Master the LSAT Includes 2 Official LSATs!
Format: PDF / Kindle (mobi) / ePub
Comprehensive, Rigorous Prep for the LSAT.
To prepare properly for the LSAT, you must study problems that reflect the true LSAT format. The best way to do that is to study actual LSAT tests. Now, you can do that with this book! MASTER THE LSAT contains detailed solutions to numerous actual LSAT questions, carefully selected to illustrate every type of question that has appeared on the test in the past several years, including thorough analysis of 2 official LSATs! These solutions will introduce you to numerous analytic techniques that will help you immensely not only on the LSAT but in law school as well.
The LSAT is an aptitude test. Like all aptitude tests, it must choose a medium in which to measure intellectual ability. The LSAT has chosen logic. Although this makes the LSAT hard, it also makes the test predictable--it is based on fundamental principles of logic. MASTER THE LSAT analyzes and codifies these basic principles: the contrapositive, the if-then, pivotal words, etc. Armed with this knowledge, you will have the ability to greatly increase your score.
* Analytical Reasoning: Learn powerful diagramming techniques and step-by-step strategies to solve every type of game question that has appeared on the LSAT.
* Logical Reasoning: Discover the underlying simplicity of these problems and learn the principles of logic these questions are based on.
* Reading Comprehension: Develop the ability to spot places from which questions are likely to be drawn as you read a passage. (pivotal words, counter-premises, etc.)
* Mentor Exercises: These exercises provide hints, insight, and partial solutions to ease your transition from seeing LSAT problems solved to solving them on your own.
* Complete analysis of 2 official LSATs.
* Official score conversion charts and writing samples for each test.
* The average LSAT scores of 153 ABA approved law schools.
Also includes LSAT test prep software!
Mentor Mode: In Mentor Mode, you are immediately told whether you answered a problem correctly, and you can immediately view a detailed solution of the problem.
Test Mode: In Test Mode, you can take a test timed and scored by the program.
1,500 citations per year were issued in connection with tobacco sales to minors. County building inspectors report that almost fifty percent of the homes they inspect are equipped with gauges that monitor carbon monoxide levels. Fifteen years ago, only twenty-five percent of inspected homes were equipped with these gauges. However, even though more homes are now monitored for poisonous carbon monoxide fumes, the total number of homes with confirmed dangerous fume levels is no higher now than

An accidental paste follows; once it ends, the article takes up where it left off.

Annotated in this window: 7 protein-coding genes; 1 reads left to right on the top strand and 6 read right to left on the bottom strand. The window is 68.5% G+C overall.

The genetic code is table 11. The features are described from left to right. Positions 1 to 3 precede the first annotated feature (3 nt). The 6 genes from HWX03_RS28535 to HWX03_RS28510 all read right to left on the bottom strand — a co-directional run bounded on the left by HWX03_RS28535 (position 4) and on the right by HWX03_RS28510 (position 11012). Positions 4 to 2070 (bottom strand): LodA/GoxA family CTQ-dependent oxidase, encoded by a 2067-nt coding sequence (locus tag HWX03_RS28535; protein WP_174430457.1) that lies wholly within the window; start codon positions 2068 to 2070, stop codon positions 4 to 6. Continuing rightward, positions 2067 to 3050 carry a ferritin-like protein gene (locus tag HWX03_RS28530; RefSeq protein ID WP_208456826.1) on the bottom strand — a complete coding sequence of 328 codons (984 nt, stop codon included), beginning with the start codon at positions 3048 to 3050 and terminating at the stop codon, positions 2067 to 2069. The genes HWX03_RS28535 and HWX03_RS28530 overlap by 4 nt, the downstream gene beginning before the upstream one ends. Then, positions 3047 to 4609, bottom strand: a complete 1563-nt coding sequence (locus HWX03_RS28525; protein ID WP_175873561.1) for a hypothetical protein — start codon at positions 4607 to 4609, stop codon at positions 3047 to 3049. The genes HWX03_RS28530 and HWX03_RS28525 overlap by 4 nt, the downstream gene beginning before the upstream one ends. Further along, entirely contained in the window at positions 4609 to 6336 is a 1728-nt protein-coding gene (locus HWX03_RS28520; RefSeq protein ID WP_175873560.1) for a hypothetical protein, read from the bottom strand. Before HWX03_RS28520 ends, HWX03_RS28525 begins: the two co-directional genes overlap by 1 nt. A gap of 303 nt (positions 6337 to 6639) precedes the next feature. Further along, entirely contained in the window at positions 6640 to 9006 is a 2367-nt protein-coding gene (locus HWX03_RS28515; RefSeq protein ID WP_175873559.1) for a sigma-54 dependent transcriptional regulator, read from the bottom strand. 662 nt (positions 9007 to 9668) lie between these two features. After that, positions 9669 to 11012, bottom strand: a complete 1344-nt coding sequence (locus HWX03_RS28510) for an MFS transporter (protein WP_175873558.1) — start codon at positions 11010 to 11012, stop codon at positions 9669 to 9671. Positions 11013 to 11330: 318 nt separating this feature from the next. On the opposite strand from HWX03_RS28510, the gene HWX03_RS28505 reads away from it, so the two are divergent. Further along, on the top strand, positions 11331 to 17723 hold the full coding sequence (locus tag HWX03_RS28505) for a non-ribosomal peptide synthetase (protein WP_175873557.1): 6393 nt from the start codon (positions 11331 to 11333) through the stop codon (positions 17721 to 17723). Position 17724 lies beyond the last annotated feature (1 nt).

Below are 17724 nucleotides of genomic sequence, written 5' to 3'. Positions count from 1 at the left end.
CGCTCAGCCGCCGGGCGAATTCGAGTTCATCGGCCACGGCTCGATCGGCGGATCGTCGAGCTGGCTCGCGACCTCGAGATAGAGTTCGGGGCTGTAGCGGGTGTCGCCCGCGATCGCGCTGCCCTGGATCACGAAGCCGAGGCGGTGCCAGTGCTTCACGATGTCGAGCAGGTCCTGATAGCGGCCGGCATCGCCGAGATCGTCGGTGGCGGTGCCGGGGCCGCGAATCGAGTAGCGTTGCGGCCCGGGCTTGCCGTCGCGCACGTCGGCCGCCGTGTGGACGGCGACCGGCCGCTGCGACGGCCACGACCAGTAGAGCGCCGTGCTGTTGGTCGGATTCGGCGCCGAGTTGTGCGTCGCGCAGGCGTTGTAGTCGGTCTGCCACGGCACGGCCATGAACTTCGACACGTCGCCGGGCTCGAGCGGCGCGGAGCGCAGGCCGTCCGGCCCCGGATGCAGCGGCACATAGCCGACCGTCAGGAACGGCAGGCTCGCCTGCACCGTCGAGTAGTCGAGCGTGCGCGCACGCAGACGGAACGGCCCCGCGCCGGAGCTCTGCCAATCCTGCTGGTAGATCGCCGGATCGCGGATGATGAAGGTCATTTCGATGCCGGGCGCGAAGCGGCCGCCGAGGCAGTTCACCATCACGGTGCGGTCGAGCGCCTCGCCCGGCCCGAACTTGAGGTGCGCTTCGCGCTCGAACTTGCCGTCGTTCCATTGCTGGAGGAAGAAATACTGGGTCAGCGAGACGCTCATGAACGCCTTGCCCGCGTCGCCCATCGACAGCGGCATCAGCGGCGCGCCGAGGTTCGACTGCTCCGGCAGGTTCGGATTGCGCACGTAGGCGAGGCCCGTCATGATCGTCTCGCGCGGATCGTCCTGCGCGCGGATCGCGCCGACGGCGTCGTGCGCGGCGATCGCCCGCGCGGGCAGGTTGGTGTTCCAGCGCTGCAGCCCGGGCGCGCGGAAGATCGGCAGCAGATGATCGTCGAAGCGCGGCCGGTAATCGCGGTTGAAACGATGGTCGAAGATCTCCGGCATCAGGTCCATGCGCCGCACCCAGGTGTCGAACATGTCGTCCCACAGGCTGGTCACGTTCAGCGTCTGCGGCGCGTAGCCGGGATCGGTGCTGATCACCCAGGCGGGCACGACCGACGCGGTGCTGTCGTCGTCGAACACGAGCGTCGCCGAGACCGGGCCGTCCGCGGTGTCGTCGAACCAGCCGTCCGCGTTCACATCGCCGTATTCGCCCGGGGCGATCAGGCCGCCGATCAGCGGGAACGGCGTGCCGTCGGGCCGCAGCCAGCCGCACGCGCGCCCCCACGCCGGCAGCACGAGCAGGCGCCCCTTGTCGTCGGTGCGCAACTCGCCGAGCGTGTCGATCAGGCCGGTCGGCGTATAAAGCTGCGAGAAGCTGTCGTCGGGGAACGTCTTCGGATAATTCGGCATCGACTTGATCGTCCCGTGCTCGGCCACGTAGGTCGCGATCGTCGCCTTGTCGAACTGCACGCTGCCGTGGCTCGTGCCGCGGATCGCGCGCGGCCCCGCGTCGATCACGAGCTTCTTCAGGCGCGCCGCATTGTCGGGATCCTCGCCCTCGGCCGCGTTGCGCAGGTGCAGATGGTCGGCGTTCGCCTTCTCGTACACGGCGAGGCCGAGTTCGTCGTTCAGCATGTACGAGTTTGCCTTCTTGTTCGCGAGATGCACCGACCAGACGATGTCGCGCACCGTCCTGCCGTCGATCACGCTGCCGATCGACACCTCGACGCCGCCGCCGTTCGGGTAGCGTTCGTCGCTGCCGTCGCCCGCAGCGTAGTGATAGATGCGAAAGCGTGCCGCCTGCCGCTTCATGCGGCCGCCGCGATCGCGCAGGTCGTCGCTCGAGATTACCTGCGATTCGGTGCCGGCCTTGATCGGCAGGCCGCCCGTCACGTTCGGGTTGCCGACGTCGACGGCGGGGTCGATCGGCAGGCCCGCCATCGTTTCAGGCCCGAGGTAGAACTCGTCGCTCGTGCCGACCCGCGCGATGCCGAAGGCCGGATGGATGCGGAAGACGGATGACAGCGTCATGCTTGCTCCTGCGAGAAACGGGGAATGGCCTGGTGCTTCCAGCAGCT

is, he does tell us that it is not merely categorization by common properties. Now we turn to the third paragraph: Categorization is not a matter to be taken lightly. There is nothing more basic than categorization to our thought, perception, action and speech. Every time we see something as a kind of thing, for example, a tree, we are categorizing. Whenever we reason about kinds of things: chairs, nations, illnesses, emotions, any kind of thing at allwe are employing categories. Whenever we
points of view, they are unable to evaluate or justify them. To have an opinion is everyone’s right. While students in the dualistic stage are unable to produce evidence to support what they consider to be self-evident absolutes, students in the multiplistic stage are unable to connect instances into coherent generalizations. Every assertion, every point, is valid. In their democracy they are directionless. Capital punishment? What sense is there in answering one murder with another? The third
will be false! This often causes students much consternation; they feel that the correct answer should be true. But the arguments are intended to test your ability to think logically. Now logic is the study of the relationships between statements, not of the truth of those statements. Being overly concerned with finding the truth can be ruinous to your LSAT score. Many books recommend reading the question before reading the argument. This method, however, does not work for me; I find it
you attack a premise (either expressed or suppressed) of the argument. Now someone who did not fully understand the author’s main point might mistake the counter-premise for a premise. Look at answer-choice (B); it directly attacks the counter-premise by implying that it may not be true. The LSAT writers offer (B) as bait. They know that some people will fall for it because it attacks a statement in the argument, as should the answer. The best answer, however, will attack the main premise. One